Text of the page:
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  • Denise Breen

An Cailín Ciúin (The Quiet Girl) is a simple tale of love, beauty and redemption

5 out of 5

Set in early 1980s Ireland, An Cailín Ciúin (The Quiet Girl) follows Cáit, played by Caitríona Clinse, a young girl whose family send her to her mother’s cousin to be cared for while her mother has another baby. Her family are dysfunctional and she has a tough time in school. Her parents decide to send her to live with "her mother's people". These are Seán and Eibhlín Cinnsealach (Kinsella); a middle-aged couple she has never met. Slowly, in the care of this couple, Cáit blossoms and discovers a new way of living, but in this house where affection grows and there are meant to be no secrets, she discovers one.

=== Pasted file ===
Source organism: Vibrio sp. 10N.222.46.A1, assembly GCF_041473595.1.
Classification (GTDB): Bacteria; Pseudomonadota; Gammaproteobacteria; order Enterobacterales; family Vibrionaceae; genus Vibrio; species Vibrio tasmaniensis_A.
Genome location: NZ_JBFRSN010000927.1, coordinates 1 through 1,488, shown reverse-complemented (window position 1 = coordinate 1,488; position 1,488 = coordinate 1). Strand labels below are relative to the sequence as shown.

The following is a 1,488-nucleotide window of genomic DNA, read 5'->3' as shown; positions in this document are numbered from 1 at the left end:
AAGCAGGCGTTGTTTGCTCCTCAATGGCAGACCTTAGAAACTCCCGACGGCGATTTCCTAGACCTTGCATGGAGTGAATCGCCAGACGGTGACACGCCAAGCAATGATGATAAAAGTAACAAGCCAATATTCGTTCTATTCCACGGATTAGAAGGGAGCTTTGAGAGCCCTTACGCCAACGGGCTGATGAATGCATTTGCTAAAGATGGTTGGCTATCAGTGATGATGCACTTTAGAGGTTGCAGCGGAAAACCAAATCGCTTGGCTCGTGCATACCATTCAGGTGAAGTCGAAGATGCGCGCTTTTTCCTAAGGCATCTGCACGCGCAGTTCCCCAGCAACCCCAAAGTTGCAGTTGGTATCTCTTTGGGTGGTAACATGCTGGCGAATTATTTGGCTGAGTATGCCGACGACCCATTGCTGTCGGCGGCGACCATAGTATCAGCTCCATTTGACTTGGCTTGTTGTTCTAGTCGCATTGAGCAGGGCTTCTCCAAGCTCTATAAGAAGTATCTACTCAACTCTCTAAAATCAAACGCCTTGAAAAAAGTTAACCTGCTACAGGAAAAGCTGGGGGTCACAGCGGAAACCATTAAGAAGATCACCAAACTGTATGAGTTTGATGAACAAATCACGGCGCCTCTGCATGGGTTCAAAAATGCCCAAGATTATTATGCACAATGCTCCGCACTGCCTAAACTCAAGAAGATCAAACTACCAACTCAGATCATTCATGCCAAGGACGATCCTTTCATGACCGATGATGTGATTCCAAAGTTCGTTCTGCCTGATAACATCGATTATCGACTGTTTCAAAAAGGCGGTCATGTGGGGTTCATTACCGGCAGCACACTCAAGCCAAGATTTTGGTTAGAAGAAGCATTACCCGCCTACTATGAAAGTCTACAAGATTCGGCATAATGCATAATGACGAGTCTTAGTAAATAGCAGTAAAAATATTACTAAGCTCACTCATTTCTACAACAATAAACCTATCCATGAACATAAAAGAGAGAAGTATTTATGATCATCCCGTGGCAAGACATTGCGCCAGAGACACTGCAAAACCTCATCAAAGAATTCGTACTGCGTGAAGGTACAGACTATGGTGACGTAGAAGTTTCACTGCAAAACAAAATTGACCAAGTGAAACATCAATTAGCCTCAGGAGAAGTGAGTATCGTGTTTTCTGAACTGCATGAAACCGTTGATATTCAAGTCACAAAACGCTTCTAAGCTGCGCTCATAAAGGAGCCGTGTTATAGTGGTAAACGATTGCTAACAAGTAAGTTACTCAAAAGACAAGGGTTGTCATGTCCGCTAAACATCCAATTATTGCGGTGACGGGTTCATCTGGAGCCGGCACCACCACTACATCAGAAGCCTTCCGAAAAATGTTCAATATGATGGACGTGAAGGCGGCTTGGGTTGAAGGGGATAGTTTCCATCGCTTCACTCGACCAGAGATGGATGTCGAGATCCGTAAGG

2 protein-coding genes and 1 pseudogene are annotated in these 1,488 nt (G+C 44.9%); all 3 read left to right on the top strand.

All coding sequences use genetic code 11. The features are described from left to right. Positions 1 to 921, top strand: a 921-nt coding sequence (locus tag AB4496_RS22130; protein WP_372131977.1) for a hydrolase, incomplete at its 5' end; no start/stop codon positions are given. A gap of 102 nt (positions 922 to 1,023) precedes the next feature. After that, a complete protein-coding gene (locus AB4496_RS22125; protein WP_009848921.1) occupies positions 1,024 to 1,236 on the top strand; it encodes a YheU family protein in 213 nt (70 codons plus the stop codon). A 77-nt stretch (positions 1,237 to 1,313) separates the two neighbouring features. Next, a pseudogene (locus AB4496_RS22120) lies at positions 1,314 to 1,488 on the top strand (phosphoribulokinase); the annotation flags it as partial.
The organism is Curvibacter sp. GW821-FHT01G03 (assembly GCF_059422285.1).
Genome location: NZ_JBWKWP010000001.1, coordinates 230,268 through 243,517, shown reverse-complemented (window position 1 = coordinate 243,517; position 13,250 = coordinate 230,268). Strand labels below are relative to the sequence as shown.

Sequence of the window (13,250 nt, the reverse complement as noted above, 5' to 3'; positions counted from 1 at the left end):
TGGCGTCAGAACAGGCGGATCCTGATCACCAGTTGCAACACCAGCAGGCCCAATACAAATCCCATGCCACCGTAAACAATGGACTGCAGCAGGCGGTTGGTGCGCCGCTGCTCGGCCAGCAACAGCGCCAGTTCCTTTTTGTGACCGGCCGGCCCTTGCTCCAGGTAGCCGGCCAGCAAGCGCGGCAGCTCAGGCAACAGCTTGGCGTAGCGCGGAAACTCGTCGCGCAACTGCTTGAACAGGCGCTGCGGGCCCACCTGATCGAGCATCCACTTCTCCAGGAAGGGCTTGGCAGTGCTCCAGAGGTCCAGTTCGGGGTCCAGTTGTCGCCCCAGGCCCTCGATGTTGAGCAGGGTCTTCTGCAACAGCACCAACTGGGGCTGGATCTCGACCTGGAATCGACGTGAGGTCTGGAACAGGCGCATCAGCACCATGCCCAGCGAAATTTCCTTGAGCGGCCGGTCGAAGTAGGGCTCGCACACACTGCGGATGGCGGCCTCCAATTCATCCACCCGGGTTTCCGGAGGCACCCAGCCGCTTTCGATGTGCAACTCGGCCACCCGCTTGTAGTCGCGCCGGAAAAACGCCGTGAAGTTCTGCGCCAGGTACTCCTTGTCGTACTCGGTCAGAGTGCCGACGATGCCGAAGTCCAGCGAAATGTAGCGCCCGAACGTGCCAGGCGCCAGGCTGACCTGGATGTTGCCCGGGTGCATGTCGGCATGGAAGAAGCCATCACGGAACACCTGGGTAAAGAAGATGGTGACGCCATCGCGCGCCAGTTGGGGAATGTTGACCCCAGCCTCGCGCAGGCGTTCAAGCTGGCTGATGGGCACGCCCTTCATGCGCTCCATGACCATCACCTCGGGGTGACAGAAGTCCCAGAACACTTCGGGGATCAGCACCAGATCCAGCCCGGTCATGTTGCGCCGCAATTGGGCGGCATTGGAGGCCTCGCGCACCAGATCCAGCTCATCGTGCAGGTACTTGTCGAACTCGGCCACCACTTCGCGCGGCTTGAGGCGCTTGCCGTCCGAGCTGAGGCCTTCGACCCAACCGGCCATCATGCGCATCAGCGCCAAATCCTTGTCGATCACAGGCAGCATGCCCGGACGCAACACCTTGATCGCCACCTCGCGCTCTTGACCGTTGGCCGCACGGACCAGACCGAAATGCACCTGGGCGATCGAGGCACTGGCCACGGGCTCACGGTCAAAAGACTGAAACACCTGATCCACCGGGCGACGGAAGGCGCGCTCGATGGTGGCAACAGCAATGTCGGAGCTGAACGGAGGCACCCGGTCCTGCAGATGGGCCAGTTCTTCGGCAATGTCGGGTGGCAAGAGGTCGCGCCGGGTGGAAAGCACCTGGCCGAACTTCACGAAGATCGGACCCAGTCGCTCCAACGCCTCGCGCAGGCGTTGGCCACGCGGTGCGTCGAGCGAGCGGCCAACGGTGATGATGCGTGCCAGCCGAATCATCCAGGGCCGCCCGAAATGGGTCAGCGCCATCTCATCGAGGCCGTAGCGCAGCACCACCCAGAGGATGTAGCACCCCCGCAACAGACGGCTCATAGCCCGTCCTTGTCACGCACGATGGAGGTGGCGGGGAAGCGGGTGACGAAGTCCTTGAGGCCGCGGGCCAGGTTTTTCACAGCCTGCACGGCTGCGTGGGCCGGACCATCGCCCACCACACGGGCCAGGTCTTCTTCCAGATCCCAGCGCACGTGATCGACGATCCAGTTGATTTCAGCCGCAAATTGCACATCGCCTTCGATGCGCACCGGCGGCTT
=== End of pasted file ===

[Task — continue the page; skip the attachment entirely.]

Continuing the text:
First-time director Colm Bairéad has turned the novella "Foster" by Claire Keegan into a simple tale of humanity, of need, of grief and redemption. Catherine Clinch is a revelation as the title character and Carrie Crowley is her usual reliable self and Andrew Bennett in his role as the taciturn substitute father developing a relationship with Cait delivers a powerful emotional punch.


Well written, beautifully directed and sensitively performed, this ends up being a deeply moving film. Director Colm Bairéad keeps his nerve as far as pacing is concerned, and as a result I expect there'll be some who find this too slow-moving for their taste. But stay with it. It's worth it. Occasionally you come across a piece of cinema that leaves you stunned, buckled and undone; when performances and story, within a time and a place, just flow so elegantly and refined, against the most inelegant and unrefined backdrops.

If you have a heart, and a soul, an ounce of empathy, then prepare to be walloped by this heartfelt film. I've never been the kind of moviegoer who wonders what happens to the characters after the film has ended, but it's difficult not to speculate in that way after An Cailín Ciúin's extraordinary final moments.




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